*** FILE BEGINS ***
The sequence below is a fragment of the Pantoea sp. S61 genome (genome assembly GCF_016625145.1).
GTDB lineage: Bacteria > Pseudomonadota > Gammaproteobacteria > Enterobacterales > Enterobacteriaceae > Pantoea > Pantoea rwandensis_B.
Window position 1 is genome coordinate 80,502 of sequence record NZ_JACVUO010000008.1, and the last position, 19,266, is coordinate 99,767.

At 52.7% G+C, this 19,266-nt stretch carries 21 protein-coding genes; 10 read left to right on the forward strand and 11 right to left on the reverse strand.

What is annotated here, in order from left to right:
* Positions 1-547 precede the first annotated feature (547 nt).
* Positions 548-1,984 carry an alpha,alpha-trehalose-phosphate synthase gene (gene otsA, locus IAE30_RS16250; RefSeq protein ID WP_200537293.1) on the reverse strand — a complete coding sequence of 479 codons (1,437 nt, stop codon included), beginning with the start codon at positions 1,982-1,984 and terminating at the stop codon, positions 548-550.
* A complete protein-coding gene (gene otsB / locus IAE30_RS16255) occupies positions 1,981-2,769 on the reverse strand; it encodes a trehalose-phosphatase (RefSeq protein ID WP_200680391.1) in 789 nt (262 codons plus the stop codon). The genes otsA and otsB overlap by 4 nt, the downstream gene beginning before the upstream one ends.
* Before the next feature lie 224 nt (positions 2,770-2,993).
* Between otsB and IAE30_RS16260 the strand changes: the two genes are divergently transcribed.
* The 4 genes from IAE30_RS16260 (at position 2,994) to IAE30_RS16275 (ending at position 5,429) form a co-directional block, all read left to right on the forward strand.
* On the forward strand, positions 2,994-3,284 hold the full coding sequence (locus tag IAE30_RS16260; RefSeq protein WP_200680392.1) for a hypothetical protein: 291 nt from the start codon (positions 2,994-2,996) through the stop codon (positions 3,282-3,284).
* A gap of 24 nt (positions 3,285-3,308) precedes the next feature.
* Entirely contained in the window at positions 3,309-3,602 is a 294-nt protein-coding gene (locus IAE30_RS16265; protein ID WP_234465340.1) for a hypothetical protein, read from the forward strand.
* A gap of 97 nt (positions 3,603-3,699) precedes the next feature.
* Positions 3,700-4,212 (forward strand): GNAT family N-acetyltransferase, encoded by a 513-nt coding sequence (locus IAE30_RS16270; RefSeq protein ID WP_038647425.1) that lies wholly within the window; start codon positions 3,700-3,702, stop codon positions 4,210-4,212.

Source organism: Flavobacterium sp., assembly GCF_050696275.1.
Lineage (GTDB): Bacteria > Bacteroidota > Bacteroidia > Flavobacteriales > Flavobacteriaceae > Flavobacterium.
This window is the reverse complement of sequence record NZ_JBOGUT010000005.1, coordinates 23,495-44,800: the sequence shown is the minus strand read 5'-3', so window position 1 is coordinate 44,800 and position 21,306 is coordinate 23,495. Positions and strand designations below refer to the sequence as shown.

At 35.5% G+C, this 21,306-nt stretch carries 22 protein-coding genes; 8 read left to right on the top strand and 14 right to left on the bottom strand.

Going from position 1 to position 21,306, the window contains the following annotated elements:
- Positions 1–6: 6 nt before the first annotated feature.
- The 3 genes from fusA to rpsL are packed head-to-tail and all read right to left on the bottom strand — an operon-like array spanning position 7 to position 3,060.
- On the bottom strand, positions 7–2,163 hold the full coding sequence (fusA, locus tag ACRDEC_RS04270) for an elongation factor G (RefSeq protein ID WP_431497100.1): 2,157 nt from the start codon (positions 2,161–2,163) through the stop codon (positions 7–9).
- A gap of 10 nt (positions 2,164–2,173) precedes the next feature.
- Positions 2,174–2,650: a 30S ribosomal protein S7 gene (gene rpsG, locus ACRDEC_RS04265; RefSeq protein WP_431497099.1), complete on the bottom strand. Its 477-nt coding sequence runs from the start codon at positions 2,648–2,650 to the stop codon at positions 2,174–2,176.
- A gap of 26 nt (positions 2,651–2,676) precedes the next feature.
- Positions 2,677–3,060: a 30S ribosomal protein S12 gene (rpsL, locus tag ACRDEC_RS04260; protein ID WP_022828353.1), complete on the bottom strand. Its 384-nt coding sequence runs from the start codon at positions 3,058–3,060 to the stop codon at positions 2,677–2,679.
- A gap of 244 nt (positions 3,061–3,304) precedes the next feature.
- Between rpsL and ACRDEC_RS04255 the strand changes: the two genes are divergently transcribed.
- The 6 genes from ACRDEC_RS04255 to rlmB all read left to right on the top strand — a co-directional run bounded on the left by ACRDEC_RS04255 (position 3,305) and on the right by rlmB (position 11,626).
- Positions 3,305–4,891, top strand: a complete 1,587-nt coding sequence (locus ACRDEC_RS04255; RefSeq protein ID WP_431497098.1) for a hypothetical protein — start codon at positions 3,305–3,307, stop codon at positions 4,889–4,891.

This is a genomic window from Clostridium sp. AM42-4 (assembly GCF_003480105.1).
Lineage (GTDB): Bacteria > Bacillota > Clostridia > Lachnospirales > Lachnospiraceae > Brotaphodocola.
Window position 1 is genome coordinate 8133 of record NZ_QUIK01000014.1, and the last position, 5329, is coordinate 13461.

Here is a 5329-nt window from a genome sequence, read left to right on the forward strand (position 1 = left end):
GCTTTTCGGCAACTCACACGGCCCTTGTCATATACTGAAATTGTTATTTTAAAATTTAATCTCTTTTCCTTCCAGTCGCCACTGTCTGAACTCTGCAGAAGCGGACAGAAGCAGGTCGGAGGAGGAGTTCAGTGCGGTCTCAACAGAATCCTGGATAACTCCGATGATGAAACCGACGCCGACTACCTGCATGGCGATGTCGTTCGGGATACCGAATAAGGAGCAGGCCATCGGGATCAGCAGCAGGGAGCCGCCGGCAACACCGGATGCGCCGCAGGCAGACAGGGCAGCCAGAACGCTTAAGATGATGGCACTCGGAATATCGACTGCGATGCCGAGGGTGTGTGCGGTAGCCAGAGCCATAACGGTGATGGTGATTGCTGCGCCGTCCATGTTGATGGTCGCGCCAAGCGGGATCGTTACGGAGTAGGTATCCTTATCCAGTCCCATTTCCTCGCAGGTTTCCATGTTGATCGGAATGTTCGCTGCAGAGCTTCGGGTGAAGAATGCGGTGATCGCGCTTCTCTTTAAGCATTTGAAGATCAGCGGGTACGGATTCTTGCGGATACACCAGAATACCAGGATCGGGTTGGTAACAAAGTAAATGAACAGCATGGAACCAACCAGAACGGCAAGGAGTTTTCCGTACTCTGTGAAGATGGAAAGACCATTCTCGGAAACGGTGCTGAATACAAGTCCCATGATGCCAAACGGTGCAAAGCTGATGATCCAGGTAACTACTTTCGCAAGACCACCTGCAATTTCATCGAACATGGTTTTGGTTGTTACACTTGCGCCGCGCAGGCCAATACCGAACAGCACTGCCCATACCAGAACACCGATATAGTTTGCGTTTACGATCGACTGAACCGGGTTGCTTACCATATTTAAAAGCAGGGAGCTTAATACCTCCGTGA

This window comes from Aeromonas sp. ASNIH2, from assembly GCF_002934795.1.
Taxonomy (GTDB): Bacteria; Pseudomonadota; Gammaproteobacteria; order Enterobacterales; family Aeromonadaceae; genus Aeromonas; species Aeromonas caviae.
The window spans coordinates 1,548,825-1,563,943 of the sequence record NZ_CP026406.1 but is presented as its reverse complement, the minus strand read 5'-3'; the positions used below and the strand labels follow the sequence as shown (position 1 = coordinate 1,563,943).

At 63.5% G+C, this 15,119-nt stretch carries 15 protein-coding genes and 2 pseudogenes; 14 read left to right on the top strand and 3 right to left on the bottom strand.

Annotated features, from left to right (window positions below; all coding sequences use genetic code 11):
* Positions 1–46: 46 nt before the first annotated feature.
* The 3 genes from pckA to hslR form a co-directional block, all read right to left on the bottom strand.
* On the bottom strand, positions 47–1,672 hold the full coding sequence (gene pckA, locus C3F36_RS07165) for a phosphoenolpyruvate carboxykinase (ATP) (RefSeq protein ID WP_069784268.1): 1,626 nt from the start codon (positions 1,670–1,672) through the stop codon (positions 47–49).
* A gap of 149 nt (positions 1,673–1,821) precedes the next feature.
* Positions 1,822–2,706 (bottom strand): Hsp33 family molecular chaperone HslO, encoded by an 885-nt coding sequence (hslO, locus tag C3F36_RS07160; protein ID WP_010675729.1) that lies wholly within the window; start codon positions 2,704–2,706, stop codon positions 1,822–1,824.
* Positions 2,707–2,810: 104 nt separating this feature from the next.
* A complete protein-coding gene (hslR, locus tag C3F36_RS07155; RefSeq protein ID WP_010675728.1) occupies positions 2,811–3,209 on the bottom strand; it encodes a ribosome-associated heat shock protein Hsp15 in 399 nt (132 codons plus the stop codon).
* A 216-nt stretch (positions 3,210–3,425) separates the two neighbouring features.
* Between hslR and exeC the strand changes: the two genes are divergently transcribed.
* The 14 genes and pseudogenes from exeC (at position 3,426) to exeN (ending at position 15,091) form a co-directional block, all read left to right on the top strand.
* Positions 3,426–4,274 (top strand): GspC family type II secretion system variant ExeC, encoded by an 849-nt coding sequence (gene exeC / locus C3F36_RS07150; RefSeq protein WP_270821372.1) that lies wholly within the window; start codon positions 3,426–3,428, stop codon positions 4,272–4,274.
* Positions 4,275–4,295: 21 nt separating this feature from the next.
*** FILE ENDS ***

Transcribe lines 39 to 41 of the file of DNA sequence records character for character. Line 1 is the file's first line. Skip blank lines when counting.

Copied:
Taxonomy (GTDB): Bacteria; Pseudomonadota; Gammaproteobacteria; order Enterobacterales; family Aeromonadaceae; genus Aeromonas; species Aeromonas caviae.
The window spans coordinates 1,548,825-1,563,943 of the sequence record NZ_CP026406.1 but is presented as its reverse complement, the minus strand read 5'-3'; the positions used below and the strand labels follow the sequence as shown (position 1 = coordinate 1,563,943).

At 63.5% G+C, this 15,119-nt stretch carries 15 protein-coding genes and 2 pseudogenes; 14 read left to right on the top strand and 3 right to left on the bottom strand.